New West Records
While many may consider Los Lobos, the band from East L.A., I have always felt that because of their collective story and impact on music across all genres, Los Lobos may possibly be the most American band in existence. Their new album Native Sons punctuates that with an album of love letters to L.A. in the form of covers from many of her Native Sons whose impact has been felt world wide. The Blasters, Lalo Guerrero, Jackson Browne, and The Beach Boys music is all featured in the 13 tracks and feel as fresh and interesting as they did when they first came out.
“Love Special Delivery” by Thee Midniters, one of L.A’s first Chicano bands to make it big, kicks the door open on the album with big horns, big drums, and grooves that pull you right back to 1966. The Buffalo Springfield medley of “Blue Bird” and “For What it’s worth” are preformed in the reverse order of their original song releases in 1966/1967 and a poignant reminder that “For What It’s Worth” still has something to say 55 years later. “Los Chucos Suaves” by The Father of Chicano Music, Lalo Guerrero, is excellently preformed and a great example of just how tight Los Lobos are as a band.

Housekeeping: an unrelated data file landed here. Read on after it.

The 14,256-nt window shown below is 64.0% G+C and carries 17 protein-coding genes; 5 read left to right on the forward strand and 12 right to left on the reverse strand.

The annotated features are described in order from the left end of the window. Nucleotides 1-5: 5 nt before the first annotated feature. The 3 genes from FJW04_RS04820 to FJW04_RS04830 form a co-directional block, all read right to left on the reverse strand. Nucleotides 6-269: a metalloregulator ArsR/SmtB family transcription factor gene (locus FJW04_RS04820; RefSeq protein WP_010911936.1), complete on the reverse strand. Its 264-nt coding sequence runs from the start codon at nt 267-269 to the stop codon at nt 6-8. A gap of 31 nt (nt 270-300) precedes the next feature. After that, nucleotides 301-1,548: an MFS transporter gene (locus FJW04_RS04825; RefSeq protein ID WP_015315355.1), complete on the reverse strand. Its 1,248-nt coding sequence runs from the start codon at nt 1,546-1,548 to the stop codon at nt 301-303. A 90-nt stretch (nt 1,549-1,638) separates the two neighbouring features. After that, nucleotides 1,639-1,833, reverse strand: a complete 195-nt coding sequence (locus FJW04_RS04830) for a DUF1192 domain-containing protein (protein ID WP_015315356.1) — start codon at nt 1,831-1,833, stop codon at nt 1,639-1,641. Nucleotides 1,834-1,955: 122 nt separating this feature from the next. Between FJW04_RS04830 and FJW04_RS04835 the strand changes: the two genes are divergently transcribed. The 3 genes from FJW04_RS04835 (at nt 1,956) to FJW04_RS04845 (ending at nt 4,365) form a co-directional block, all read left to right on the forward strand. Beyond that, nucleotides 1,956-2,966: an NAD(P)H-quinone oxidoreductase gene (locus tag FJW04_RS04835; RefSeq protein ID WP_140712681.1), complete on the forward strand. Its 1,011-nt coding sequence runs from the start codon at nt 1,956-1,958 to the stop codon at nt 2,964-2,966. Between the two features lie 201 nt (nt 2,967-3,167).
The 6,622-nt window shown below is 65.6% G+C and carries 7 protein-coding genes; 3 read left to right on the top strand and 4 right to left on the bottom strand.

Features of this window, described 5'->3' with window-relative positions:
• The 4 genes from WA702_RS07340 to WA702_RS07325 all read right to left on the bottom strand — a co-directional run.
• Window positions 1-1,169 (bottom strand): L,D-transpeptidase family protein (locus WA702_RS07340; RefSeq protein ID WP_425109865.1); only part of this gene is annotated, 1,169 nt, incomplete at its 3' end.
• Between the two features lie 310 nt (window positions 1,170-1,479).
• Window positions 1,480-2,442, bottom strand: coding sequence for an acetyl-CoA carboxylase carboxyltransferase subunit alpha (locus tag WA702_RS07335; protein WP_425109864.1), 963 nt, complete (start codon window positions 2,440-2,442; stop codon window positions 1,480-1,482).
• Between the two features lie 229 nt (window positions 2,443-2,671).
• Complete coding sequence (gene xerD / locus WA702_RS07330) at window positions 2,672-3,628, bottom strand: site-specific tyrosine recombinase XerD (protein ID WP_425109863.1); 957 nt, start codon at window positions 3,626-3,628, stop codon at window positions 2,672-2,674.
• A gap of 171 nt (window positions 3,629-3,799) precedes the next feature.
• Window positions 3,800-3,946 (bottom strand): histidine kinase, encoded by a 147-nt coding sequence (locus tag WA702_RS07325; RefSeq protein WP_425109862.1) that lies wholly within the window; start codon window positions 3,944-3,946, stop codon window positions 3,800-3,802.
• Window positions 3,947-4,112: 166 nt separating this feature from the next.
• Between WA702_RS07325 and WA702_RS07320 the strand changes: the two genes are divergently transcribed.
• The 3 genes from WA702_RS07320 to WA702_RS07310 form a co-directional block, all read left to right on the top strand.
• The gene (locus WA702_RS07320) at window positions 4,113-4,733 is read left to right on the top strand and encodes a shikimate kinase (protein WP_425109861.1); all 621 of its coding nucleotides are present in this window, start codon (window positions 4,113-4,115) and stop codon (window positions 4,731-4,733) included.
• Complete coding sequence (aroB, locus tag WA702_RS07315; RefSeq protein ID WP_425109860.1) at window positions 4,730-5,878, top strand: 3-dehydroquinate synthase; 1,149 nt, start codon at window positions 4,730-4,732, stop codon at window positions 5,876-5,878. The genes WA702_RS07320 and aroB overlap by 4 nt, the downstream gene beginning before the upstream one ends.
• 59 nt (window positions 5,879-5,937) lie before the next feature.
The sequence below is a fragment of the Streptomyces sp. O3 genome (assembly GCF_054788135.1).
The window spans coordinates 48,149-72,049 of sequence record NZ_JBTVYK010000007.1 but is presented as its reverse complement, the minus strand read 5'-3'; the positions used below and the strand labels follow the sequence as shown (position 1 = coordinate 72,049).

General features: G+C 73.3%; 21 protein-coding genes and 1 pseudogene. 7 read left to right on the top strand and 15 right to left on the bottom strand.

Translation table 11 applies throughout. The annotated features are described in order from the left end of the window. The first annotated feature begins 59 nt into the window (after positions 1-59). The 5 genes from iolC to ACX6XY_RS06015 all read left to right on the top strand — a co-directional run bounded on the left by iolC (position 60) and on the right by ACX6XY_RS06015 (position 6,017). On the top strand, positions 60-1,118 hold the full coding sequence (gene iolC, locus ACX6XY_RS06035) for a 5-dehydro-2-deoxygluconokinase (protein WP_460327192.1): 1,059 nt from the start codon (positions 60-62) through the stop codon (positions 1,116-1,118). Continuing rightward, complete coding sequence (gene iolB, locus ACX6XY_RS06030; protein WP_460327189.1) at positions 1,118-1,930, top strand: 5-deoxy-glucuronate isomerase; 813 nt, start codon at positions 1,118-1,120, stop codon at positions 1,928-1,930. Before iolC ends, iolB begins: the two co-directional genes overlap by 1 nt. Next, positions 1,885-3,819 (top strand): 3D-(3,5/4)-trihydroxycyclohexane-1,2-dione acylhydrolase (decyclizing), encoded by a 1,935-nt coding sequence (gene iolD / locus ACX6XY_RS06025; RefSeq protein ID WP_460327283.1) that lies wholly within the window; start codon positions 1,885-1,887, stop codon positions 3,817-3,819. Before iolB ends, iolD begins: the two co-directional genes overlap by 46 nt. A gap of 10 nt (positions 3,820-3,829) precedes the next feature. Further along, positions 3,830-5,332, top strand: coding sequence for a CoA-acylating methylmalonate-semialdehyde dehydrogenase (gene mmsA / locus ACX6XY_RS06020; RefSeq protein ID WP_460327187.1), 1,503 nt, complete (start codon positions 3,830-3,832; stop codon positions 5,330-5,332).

“Native Son” is the only original song on the album and, placed halfway through the record, it’s a nice way to sum up the entire project before getting back to more inspired covers. “Dichoso” by Willie Bobo showcases the Afro-Cuban/Jazz/Latin aspects of L.A. with Cesar Rosas nailing those smooth, Spanish vocals. Their take on The Beach Boys “Sail On, Sailor” is another example of Los Lobos making everything they do feel as much like the original as it does a Los Lobos song.
As the liner notes from the album say, “what they have done is what all great artists do: filter their time and culture through their art and put it into context for the rest of us.” And if a music fan from the middle of Iowa can feel that all the way from L.A., then they have accomplished what they set out to do. Native Sons is available now on all online retailers and streaming services.